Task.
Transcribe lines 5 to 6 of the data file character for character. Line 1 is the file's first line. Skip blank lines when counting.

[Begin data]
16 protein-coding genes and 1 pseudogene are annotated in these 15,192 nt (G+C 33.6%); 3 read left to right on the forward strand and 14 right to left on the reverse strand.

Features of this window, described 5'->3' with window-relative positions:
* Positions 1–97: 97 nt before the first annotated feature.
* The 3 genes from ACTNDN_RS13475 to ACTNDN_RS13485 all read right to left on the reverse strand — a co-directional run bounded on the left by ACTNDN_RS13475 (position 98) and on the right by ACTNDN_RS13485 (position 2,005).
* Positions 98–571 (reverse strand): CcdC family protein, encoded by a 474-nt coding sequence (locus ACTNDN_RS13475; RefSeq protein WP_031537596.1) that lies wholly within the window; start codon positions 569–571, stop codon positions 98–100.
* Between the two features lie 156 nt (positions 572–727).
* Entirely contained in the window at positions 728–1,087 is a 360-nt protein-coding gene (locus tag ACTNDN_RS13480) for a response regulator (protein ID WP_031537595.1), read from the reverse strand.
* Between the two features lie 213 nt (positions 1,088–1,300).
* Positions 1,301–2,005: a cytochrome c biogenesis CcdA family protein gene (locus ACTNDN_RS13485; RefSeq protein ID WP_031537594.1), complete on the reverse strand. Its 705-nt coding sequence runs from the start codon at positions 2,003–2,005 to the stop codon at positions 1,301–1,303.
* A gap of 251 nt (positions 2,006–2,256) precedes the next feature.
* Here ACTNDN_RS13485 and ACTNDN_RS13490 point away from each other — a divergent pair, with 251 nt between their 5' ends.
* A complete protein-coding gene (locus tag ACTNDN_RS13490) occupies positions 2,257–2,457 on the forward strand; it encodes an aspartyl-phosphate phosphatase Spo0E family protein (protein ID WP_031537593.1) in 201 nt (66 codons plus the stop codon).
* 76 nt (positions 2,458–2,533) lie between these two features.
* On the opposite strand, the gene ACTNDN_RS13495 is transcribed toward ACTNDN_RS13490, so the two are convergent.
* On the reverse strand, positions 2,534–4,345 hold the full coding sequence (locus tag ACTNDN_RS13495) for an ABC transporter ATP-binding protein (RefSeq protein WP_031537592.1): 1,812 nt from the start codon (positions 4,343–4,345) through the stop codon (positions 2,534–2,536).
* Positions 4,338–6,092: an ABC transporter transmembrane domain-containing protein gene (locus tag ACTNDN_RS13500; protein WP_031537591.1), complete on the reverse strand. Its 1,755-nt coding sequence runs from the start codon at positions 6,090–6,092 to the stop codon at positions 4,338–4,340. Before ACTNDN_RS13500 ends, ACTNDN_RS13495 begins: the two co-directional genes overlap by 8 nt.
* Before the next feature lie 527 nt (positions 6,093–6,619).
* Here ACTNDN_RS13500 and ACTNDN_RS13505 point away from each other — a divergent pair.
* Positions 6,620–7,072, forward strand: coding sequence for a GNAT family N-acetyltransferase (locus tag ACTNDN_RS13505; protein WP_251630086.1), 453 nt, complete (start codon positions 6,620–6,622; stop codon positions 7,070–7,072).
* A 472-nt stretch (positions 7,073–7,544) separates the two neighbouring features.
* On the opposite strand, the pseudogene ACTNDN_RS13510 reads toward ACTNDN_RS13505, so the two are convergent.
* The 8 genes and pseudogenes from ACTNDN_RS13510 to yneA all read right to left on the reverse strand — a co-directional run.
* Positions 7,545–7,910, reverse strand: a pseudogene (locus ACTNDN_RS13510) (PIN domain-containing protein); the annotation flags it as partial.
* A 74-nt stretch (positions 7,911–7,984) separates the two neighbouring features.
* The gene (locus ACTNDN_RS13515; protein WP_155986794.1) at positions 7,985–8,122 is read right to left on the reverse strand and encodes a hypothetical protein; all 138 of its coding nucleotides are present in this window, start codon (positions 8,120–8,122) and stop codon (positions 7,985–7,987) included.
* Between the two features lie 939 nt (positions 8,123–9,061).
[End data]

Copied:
* Positions 98–571 (reverse strand): CcdC family protein, encoded by a 474-nt coding sequence (locus ACTNDN_RS13475; RefSeq protein WP_031537596.1) that lies wholly within the window; start codon positions 569–571, stop codon positions 98–100.
* Between the two features lie 156 nt (positions 572–727).